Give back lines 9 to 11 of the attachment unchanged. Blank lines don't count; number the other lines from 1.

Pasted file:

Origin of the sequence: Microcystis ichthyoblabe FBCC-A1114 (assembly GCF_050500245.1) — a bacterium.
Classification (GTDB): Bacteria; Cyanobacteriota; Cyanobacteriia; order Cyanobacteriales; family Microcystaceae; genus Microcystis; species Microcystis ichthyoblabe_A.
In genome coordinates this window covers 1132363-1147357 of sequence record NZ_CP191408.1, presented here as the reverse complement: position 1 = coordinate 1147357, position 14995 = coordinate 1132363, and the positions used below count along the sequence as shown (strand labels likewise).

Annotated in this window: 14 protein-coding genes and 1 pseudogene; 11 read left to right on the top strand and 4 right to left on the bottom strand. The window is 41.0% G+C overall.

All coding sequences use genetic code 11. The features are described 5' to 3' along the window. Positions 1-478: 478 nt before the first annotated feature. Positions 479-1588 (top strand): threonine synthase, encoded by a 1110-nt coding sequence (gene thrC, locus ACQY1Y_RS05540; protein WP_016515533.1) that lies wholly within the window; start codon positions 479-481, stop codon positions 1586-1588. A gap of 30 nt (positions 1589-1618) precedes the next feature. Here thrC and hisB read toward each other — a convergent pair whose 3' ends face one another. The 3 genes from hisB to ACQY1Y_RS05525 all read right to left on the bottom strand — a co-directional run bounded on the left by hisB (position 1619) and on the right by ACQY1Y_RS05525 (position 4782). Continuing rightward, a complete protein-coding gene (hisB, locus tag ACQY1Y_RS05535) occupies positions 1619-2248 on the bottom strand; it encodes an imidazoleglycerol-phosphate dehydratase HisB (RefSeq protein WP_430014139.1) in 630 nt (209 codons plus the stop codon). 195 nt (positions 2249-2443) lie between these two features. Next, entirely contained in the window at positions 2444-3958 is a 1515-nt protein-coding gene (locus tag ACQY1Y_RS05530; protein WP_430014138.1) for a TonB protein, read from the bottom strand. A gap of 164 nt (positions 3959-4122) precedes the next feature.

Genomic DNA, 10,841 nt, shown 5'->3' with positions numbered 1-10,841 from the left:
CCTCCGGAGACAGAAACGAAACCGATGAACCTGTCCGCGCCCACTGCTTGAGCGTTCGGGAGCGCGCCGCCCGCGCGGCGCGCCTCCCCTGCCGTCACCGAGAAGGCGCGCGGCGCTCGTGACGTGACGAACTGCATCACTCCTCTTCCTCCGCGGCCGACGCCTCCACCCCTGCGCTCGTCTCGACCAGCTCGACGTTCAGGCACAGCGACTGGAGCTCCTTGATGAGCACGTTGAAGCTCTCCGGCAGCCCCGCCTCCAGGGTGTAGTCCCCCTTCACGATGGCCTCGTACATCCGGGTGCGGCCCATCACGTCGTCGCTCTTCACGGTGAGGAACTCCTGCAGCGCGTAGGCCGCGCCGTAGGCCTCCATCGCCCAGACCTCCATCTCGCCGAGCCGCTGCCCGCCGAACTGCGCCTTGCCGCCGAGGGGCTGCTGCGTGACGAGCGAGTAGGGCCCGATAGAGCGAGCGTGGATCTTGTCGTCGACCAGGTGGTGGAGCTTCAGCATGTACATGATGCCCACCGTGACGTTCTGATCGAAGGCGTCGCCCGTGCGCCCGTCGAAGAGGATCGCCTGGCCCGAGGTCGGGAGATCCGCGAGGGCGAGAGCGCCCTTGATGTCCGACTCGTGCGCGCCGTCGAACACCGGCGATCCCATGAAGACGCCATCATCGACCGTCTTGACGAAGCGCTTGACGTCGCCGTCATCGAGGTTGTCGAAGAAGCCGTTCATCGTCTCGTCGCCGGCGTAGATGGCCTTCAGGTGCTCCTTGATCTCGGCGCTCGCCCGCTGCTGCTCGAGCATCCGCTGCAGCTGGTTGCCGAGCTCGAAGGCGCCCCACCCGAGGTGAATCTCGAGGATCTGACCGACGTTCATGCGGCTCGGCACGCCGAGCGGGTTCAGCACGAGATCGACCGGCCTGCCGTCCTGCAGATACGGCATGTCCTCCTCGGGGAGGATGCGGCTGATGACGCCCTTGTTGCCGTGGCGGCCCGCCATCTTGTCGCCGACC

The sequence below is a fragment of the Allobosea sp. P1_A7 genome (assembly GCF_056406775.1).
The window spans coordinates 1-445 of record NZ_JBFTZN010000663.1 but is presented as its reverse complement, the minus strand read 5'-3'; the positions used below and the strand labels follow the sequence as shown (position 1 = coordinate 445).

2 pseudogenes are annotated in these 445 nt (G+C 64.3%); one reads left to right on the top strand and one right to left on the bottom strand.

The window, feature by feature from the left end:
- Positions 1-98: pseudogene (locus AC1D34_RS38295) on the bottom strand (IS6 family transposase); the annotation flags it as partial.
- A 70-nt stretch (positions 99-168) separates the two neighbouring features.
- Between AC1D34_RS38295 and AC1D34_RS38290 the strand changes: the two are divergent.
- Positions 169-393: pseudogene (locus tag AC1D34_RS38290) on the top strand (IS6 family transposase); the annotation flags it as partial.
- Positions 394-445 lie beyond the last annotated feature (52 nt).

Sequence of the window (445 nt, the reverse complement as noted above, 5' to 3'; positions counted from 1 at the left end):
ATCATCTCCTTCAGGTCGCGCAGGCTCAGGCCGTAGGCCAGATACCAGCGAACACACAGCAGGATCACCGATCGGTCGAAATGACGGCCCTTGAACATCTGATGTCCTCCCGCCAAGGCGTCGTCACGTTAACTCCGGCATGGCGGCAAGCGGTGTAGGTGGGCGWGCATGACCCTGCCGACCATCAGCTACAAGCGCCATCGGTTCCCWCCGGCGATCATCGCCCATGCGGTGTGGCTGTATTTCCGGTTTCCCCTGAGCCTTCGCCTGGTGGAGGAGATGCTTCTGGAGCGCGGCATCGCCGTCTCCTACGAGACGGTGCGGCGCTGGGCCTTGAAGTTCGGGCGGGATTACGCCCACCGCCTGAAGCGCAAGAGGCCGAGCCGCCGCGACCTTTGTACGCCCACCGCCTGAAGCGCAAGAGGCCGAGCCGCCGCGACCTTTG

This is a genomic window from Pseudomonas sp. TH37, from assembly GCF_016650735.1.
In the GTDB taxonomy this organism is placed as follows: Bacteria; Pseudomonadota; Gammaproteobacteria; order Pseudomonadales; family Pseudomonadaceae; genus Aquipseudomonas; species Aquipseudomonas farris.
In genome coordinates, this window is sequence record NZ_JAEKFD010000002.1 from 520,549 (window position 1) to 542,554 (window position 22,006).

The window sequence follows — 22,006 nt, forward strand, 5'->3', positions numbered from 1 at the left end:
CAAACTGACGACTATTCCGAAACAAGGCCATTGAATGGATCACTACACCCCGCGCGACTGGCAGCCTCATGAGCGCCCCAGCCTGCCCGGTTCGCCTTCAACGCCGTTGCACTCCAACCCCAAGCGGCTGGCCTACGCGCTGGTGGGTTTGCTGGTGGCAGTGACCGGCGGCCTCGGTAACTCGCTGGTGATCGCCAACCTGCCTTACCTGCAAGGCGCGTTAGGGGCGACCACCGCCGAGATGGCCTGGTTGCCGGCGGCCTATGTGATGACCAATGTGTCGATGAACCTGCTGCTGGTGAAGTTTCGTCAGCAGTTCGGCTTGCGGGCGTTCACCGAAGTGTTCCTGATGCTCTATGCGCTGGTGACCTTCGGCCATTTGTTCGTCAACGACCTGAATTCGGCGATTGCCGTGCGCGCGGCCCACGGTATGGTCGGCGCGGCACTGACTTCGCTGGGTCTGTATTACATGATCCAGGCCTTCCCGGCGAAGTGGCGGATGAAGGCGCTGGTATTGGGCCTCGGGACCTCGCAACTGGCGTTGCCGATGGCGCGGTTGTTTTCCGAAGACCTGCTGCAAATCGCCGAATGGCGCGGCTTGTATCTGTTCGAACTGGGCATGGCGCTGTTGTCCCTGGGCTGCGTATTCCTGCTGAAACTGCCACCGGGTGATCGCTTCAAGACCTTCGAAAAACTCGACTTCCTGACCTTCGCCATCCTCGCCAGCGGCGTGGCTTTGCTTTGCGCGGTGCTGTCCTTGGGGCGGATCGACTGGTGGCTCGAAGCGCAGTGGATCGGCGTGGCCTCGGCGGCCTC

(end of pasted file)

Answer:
The window spans coordinates 1-445 of record NZ_JBFTZN010000663.1 but is presented as its reverse complement, the minus strand read 5'-3'; the positions used below and the strand labels follow the sequence as shown (position 1 = coordinate 445).

2 pseudogenes are annotated in these 445 nt (G+C 64.3%); one reads left to right on the top strand and one right to left on the bottom strand.

The window, feature by feature from the left end: